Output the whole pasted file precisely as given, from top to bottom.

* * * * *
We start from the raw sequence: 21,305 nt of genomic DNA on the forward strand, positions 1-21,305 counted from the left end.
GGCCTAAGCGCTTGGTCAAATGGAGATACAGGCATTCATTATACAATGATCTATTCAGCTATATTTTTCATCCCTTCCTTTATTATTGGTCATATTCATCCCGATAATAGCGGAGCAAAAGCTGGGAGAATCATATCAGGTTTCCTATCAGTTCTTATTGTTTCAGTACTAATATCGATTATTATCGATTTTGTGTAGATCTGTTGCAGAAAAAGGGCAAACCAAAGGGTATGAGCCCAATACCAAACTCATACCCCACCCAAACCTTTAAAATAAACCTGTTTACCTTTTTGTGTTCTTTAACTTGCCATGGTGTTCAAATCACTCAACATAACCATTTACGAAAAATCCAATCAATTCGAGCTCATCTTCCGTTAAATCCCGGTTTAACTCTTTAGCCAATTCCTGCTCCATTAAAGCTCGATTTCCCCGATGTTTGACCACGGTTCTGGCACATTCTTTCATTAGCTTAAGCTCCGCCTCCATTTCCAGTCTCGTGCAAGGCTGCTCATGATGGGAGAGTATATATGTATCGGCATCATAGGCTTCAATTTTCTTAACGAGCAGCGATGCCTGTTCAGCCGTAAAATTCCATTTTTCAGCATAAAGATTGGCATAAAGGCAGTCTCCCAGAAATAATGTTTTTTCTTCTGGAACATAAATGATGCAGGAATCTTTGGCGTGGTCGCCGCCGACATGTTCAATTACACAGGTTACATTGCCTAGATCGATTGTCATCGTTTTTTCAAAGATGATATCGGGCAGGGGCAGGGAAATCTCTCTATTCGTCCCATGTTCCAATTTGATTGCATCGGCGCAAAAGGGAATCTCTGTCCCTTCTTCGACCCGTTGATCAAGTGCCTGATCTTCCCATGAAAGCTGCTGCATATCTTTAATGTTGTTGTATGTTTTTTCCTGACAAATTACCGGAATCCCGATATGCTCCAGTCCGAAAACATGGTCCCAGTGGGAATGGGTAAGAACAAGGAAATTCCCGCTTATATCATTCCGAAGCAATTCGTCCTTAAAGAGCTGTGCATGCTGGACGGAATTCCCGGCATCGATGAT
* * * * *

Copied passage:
We start from the raw sequence: 21,305 nt of genomic DNA on the forward strand, positions 1-21,305 counted from the left end.
GGCCTAAGCGCTTGGTCAAATGGAGATACAGGCATTCATTATACAATGATCTATTCAGCTATATTTTTCATCCCTTCCTTTATTATTGGTCATATTCATCCCGATAATAGCGGAGCAAAAGCTGGGAGAATCATATCAGGTTTCCTATCAGTTCTTATTGTTTCAGTACTAATATCGATTATTATCGATTTTGTGTAGATCTGTTGCAGAAAAAGGGCAAACCAAAGGGTATGAGCCCAATACCAAACTCATACCCCACCCAAACCTTTAAAATAAACCTGTTTACCTTTTTGTGTTCTTTAACTTGCCATGGTGTTCAAATCACTCAACATAACCATTTACGAAAAATCCAATCAATTCGAGCTCATCTTCCGTTAAATCCCGGTTTAACTCTTTAGCCAATTCCTGCTCCATTAAAGCTCGATTTCCCCGATGTTTGACCACGGTTCTGGCACATTCTTTCATTAGCTTAAGCTCCGCCTCCATTTCCAGTCTCGTGCAAGGCTGCTCATGATGGGAGAGTATATATGTATCGGCATCATAGGCTTCAATTTTCTTAACGAGCAGCGATGCCTGTTCAGCCGTAAAATTCCATTTTTCAGCATAAAGATTGGCATAAAGGCAGTCTCCCAGAAATAATGTTTTTTCTTCTGGAACATAAATGATGCAGGAATCTTTGGCGTGGTCGCCGCCGACATGTTCAATTACACAGGTTACATTGCCTAGATCGATTGTCATCGTTTTTTCAAAGATGATATCGGGCAGGGGCAGGGAAATCTCTCTATTCGTCCCATGTTCCAATTTGATTGCATCGGCGCAAAAGGGAATCTCTGTCCCTTCTTCGACCCGTTGATCAAGTGCCTGATCTTCCCATGAAAGCTGCTGCATATCTTTAATGTTGTTGTATGTTTTTTCCTGACAAATTACCGGAATCCCGATATGCTCCAGTCCGAAAACATGGTCCCAGTGGGAATGGGTAAGAACAAGGAAATTCCCGCTTATATCATTCCGAAGCAATTCGTCCTTAAAGAGCTGTGCATGCTGGACGGAATTCCCGGCATCGATGAT